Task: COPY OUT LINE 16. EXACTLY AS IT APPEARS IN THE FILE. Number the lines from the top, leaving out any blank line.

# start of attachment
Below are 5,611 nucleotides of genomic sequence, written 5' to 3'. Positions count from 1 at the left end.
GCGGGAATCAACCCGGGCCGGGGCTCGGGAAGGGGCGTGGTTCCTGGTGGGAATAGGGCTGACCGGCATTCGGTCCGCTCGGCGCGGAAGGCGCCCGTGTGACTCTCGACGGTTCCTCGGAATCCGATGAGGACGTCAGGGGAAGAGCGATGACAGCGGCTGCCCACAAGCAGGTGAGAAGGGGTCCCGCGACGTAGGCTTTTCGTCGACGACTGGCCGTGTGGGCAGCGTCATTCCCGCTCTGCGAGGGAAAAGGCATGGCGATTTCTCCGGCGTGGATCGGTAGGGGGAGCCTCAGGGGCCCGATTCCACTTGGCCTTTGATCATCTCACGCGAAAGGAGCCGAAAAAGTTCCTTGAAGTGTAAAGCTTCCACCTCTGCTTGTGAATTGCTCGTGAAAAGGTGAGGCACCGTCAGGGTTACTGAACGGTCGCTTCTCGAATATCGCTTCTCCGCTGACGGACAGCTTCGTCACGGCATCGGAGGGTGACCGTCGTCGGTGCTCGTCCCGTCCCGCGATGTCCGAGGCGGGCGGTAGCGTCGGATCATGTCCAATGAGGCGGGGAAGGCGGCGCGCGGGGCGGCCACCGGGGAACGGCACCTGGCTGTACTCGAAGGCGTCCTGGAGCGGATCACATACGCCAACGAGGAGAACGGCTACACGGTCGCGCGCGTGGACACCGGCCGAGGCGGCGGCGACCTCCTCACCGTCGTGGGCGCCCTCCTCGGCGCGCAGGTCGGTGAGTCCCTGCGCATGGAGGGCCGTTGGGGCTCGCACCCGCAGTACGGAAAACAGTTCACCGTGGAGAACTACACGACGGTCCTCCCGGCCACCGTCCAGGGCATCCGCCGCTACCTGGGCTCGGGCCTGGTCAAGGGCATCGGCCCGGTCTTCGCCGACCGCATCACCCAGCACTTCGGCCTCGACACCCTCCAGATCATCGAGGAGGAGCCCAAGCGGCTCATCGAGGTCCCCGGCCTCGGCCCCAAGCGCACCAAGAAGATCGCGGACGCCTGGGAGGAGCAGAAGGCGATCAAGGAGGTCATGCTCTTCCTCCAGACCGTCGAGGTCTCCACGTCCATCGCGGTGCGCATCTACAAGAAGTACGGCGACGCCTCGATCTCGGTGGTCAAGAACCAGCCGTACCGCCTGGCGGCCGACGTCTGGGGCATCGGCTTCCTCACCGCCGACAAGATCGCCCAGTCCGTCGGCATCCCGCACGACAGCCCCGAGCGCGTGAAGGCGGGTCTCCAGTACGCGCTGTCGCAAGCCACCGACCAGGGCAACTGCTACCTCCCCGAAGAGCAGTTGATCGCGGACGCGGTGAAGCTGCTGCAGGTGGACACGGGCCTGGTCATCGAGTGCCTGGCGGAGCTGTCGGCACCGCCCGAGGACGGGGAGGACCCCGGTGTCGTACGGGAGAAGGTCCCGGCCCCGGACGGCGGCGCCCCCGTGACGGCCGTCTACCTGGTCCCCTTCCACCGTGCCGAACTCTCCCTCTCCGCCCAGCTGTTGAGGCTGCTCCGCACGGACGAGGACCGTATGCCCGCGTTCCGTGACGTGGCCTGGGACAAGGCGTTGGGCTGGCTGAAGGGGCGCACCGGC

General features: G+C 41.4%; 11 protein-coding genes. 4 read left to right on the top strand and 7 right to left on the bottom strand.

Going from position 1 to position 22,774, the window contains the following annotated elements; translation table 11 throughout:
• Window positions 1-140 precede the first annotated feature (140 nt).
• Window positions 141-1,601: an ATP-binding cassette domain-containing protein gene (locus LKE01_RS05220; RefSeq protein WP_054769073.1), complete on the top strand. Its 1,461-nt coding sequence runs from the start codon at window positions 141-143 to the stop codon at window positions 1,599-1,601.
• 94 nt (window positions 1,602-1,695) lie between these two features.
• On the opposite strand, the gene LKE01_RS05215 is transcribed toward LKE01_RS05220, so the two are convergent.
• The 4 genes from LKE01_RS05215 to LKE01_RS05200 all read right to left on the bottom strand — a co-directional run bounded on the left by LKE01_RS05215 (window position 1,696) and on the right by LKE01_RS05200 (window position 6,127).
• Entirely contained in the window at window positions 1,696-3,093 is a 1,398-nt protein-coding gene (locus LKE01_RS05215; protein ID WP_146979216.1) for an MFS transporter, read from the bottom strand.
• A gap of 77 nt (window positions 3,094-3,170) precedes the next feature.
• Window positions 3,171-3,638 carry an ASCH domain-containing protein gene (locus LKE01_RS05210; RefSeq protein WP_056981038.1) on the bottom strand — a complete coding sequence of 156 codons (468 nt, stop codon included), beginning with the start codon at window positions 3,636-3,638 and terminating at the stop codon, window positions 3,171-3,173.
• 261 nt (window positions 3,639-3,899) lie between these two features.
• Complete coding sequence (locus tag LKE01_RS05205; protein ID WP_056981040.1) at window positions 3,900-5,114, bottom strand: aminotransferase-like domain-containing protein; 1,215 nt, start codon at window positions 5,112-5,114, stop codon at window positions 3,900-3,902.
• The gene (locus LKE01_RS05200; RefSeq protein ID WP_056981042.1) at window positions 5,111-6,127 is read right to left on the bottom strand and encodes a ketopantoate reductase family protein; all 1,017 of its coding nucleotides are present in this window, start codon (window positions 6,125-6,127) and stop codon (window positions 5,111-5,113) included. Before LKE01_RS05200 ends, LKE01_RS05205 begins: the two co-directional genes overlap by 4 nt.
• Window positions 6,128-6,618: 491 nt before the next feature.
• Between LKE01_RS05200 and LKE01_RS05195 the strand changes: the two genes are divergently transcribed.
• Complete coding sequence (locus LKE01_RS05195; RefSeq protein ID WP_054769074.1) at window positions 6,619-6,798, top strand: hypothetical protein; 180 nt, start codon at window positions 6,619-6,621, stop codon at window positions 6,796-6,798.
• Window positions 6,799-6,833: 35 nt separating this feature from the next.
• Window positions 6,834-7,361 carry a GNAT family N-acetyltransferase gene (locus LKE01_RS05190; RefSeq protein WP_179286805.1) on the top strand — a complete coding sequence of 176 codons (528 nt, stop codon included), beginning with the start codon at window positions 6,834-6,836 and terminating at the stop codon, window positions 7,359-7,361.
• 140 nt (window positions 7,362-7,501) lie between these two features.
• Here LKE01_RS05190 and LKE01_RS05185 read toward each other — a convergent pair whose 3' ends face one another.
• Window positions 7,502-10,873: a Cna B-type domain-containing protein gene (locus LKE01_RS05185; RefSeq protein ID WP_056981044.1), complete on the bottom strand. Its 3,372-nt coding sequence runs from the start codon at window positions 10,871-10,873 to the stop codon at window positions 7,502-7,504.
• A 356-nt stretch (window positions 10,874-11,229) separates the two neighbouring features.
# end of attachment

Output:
• Window positions 6,128-6,618: 491 nt before the next feature.